Warning flags on the beaches of state parks are a great idea that will enhance swimmers' safety. However, at Hunting Island State Park, that's not enough. There have been nine drownings there in the past 18 years and six in the past five years, according to S.C. State Parks statistics.
Hunting Island's beauty and pristine beaches make it one of the most lucrative of state parks, but the strong, ever-shifting currents off its shore can make it a treacherous one, too.
The park once had lifeguards, but the program ceased in 1998 -- previous park managers have said it ended mainly because it was difficult to find employees willing to work in a remote location for the pay offered.
Frankly, it is unlikely much has changed in that regard in the past 15 years. According to various estimates, a lifeguard program could cost more than $130,000 in the first year and approach $100,000 in subsequent years.
That's a significant expense.
It's tempting to argue that no price tag should ever be placed on a human life. The problem with that argument is that, taken to its logical conclusion, lifeguards would be stationed at taxpayer expense wherever a swimmer might enter the water by a public access point -- and such a problem is unaffordable.
It also implies that lifeguards are a fail-safe against drownings. However, we know mother nature is not easily tamed, that even well-trained human protectors suffer moments of distraction, and that otherwise intelligent people sometimes disregard wise advice and explicit instructions.
But one need not go to absurd lengths to make the case for lifeguards at Hunting Island. Summon data, instead.
Consider that the park generated more than $1.2 million in earnings last year. If the cost estimates for lifeguards are correct, the park's most inviting feature -- and its most dangerous -- could be made significantly safer for less than 10 percent of that revenue.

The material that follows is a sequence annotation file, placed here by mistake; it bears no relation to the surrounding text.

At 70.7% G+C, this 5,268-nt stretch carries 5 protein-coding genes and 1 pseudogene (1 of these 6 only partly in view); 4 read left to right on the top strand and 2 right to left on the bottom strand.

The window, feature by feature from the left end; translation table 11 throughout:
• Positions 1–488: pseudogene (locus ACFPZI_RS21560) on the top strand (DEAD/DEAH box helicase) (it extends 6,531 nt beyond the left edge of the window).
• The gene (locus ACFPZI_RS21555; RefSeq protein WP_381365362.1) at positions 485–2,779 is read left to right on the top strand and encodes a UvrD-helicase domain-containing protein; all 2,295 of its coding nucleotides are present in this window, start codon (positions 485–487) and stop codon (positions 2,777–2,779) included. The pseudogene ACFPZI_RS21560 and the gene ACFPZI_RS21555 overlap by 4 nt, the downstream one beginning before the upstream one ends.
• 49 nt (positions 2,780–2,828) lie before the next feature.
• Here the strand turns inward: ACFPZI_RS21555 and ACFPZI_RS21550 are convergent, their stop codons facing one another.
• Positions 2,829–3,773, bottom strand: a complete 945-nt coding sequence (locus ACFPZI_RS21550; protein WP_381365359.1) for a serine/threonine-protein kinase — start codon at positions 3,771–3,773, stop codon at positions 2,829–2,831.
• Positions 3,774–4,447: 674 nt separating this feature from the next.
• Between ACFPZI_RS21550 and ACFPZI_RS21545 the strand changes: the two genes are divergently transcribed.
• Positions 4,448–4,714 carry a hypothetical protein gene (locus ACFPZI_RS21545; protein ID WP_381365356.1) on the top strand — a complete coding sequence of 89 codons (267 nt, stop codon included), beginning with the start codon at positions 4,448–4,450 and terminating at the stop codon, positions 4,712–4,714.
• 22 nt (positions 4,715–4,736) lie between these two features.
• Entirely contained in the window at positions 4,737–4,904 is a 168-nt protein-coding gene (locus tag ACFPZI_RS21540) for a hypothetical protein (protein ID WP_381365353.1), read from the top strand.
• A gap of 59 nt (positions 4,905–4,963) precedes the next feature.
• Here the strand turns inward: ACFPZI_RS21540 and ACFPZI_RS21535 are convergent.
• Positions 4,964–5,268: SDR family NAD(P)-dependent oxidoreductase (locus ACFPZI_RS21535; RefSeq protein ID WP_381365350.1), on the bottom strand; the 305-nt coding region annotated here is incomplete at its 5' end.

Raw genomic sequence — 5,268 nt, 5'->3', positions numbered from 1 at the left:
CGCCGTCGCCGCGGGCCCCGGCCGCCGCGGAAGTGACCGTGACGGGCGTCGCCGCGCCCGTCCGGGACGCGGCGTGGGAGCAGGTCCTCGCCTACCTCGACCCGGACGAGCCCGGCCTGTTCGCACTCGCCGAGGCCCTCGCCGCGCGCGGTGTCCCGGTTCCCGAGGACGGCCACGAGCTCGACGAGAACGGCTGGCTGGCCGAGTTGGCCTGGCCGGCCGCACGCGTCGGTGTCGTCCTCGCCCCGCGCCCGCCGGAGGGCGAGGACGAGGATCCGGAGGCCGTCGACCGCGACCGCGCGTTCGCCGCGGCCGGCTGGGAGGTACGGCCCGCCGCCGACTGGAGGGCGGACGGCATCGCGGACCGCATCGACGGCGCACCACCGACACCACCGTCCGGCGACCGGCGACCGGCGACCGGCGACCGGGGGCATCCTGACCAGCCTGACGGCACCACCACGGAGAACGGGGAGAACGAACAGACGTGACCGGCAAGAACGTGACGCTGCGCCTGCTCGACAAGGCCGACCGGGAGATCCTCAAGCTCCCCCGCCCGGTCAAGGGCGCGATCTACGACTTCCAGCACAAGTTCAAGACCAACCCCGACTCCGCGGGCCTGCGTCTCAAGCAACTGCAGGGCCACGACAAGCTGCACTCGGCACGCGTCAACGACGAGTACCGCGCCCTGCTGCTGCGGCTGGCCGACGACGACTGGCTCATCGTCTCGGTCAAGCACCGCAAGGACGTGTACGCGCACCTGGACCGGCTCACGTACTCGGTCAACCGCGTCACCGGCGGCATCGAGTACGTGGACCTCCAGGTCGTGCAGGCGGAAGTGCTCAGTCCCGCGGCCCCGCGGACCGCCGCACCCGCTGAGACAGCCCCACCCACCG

And that assumes the lifeguards would have no effect on revenue.
It's just as likely, however, that the comfort of their presence would mean more people are willing to visit the park more often and for longer periods. Further, their expense could be reduced by contracting lifeguard services to a company that also is allowed to rent umbrellas or other amenities to park visitors.
Consider, as well, that the park brought in more than 1 million visitors in the 2013 fiscal year, and that number has been ticking upward again after a precipitous decline between 2010 and 2011.
But drownings are on the rise at an even steeper rate, and many of the victims are from outside the area and likely unaware of the dangers of rip currents and undertows.
Indeed, that was the case when three Upstate residents died in a single incident last summer. That was the case when a Marine boot-camp graduate from Ohio drowned in September 2012. And that was nearly the case when a former Marine from Virginia dragged another boot-camp graduate and two of his family members from Pennsylvania out of a rip current in 2011.
Fortunately, Abigail Zuehlke -- the Virginian who helped save three people from that rip current -- was a lifeguard in high school. Unfortunately, many of the park's visitors might share Zuehlke's heroic reflex but lack her training.
That means even bystanders who heed a flag or know to float their way out of an undertow might endanger themselves by assisting swimmers who do not.
Posting lifeguards on Hunting Island's beaches will be expensive, but given their popularity, the revenue they help generate and the hazard they present, the state is morally obligated to accept this expense.